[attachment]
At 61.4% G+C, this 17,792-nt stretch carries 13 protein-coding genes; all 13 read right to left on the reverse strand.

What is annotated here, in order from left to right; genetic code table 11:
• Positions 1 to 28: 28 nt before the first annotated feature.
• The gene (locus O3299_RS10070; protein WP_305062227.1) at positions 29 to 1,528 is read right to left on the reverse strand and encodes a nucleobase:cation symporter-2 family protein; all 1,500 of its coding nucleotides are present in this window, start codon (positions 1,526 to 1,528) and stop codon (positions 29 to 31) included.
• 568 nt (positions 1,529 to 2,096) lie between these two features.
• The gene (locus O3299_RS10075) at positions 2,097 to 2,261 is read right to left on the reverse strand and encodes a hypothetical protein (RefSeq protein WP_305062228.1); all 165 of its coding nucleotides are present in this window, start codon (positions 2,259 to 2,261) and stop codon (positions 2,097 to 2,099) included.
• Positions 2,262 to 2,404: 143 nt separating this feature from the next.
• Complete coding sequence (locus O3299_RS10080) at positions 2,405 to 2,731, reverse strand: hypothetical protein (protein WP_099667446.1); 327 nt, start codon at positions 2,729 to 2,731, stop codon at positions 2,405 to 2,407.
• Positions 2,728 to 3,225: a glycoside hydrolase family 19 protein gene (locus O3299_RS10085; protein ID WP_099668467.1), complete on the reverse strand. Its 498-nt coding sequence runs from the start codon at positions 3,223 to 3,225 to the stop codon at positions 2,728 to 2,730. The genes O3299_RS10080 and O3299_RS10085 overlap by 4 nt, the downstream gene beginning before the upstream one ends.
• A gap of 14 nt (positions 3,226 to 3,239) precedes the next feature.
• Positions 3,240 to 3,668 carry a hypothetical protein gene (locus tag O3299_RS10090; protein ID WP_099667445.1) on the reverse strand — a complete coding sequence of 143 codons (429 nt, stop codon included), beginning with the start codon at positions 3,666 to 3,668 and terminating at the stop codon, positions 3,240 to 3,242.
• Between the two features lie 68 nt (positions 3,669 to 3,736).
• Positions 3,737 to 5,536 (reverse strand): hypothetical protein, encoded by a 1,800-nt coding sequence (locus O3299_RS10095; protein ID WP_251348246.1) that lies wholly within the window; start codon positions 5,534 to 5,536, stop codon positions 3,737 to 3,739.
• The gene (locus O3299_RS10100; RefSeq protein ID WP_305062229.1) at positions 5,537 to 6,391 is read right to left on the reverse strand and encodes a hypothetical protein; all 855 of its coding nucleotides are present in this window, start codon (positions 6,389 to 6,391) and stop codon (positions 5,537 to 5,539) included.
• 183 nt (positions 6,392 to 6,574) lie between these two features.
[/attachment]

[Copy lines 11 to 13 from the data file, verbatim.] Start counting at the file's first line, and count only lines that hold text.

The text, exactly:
• Positions 3,240 to 3,668 carry a hypothetical protein gene (locus tag O3299_RS10090; protein ID WP_099667445.1) on the reverse strand — a complete coding sequence of 143 codons (429 nt, stop codon included), beginning with the start codon at positions 3,666 to 3,668 and terminating at the stop codon, positions 3,240 to 3,242.
• Between the two features lie 68 nt (positions 3,669 to 3,736).
• Positions 3,737 to 5,536 (reverse strand): hypothetical protein, encoded by a 1,800-nt coding sequence (locus O3299_RS10095; protein ID WP_251348246.1) that lies wholly within the window; start codon positions 5,534 to 5,536, stop codon positions 3,737 to 3,739.